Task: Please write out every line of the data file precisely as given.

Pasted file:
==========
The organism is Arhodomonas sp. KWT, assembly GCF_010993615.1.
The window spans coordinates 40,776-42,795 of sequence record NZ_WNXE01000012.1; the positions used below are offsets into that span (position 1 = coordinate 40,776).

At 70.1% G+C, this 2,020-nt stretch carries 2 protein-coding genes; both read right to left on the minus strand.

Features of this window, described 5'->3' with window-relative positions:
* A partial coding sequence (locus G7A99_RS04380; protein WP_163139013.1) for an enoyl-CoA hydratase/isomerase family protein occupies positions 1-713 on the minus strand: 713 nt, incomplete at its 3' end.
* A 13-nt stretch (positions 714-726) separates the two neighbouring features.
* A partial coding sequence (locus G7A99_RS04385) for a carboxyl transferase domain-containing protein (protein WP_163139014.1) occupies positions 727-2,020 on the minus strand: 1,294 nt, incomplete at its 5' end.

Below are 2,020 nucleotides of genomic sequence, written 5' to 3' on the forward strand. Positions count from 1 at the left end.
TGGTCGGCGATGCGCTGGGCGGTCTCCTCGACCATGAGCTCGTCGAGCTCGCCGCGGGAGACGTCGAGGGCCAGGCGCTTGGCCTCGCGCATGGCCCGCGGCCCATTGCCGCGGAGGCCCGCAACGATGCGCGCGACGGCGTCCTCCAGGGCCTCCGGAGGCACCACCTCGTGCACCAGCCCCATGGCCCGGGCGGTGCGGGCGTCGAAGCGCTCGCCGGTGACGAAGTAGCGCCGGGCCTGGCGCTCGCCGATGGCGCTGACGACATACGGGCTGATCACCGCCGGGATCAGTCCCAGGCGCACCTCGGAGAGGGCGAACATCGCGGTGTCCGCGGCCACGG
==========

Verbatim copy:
The organism is Arhodomonas sp. KWT, assembly GCF_010993615.1.
The window spans coordinates 40,776-42,795 of sequence record NZ_WNXE01000012.1; the positions used below are offsets into that span (position 1 = coordinate 40,776).

At 70.1% G+C, this 2,020-nt stretch carries 2 protein-coding genes; both read right to left on the minus strand.

Features of this window, described 5'->3' with window-relative positions:
* A partial coding sequence (locus G7A99_RS04380; protein WP_163139013.1) for an enoyl-CoA hydratase/isomerase family protein occupies positions 1-713 on the minus strand: 713 nt, incomplete at its 3' end.
* A 13-nt stretch (positions 714-726) separates the two neighbouring features.
* A partial coding sequence (locus G7A99_RS04385) for a carboxyl transferase domain-containing protein (protein WP_163139014.1) occupies positions 727-2,020 on the minus strand: 1,294 nt, incomplete at its 5' end.

Below are 2,020 nucleotides of genomic sequence, written 5' to 3' on the forward strand. Positions count from 1 at the left end.
TGGTCGGCGATGCGCTGGGCGGTCTCCTCGACCATGAGCTCGTCGAGCTCGCCGCGGGAGACGTCGAGGGCCAGGCGCTTGGCCTCGCGCATGGCCCGCGGCCCATTGCCGCGGAGGCCCGCAACGATGCGCGCGACGGCGTCCTCCAGGGCCTCCGGAGGCACCACCTCGTGCACCAGCCCCATGGCCCGGGCGGTGCGGGCGTCGAAGCGCTCGCCGGTGACGAAGTAGCGCCGGGCCTGGCGCTCGCCGATGGCGCTGACGACATACGGGCTGATCACCGCCGGGATCAGTCCCAGGCGCACCTCGGAGAGGGCGAACATCGCGGTGTCCGCGGCCACGG